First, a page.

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I have a conceptual problem. The problems comes with the floor I'm rendering and the count of objects. The idea was to reduce rendering with BSP implementation, but the problem that I hit was that the floor has huge object (triangles that range through the entire scene). Should I put those objects into the parent nodes of the BSP or try to split them into smaller triangles.

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Yes, split them.

The concept of BSP trees is almost as old as it's possible for something to be, in terms of graphics programming. Their use dates back to the Quake engine in 1996, and the Quake engine and its tools provide a sample implementation that has since been released under the GNU GPL, although you should be aware that the code isn't quite up to modern standards.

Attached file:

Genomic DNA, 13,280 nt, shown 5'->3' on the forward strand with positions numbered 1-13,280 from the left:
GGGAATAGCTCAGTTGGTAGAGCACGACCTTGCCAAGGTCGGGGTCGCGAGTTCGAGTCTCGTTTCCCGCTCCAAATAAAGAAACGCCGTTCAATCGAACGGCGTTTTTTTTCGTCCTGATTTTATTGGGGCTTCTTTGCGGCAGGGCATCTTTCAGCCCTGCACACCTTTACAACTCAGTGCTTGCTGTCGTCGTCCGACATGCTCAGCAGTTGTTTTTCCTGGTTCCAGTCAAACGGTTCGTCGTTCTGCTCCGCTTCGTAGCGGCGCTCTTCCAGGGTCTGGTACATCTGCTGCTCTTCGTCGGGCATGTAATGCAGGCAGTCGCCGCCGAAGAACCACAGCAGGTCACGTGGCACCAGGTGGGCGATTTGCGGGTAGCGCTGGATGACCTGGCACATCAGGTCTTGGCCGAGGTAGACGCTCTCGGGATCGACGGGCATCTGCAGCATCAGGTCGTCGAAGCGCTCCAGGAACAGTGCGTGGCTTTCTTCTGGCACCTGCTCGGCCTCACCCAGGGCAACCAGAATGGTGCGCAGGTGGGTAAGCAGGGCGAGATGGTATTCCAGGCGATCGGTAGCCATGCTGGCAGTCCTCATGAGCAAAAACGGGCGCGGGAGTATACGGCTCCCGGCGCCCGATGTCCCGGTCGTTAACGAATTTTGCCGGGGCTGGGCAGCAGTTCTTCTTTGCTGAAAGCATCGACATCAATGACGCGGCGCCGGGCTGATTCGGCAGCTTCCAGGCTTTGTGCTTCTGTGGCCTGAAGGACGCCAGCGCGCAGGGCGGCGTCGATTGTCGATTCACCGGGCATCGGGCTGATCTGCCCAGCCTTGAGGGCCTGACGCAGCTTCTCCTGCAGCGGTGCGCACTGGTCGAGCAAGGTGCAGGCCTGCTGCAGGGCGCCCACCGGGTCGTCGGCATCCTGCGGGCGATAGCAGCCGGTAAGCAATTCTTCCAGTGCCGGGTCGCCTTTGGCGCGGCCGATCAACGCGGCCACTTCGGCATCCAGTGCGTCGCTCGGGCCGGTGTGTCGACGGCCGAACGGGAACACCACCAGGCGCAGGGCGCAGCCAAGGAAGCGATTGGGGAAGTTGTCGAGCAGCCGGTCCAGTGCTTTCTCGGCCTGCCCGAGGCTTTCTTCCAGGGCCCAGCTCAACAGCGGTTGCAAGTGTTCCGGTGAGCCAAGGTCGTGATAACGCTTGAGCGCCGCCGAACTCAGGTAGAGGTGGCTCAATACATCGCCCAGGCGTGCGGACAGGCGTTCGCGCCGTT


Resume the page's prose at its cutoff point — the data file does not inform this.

Nonetheless,

Michael Abrash's Graphics Programming Black Book also provides some conceptual discussion of BSP trees in its later chapters, as well as some sample code of more generic implementations, and this is also available for free online in multiple places, for example: http://www.jagregory.com/abrash-black-book/ (look from Chapter 59 onwards).

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    \$\begingroup\$ BSP in game development is even older than Quake. I've seen a talk by John Carmack a while ago where he said they first used it in DOOM. \$\endgroup\$
    – Philipp
    Mar 13 '19 at 12:36
  • \$\begingroup\$ @Philipp - true, but it was a 2D BSP in Doom. \$\endgroup\$ Mar 13 '19 at 12:40
  • \$\begingroup\$ @MaximusMinimus BSPs function the same way regardless of dimension the space though. \$\endgroup\$
    – Pikalek
    Mar 13 '19 at 13:49
  • \$\begingroup\$ Thnx for the link to the book. This makes a bit more sens. I need to implement a logic that will split the hug objects to solve the problem at hand. \$\endgroup\$ Mar 14 '19 at 9:38
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I found this lecture quite usefull to understand when to cut objects. http://ksuweb.kennesaw.edu/~plaval//math4490/bsp.pdf

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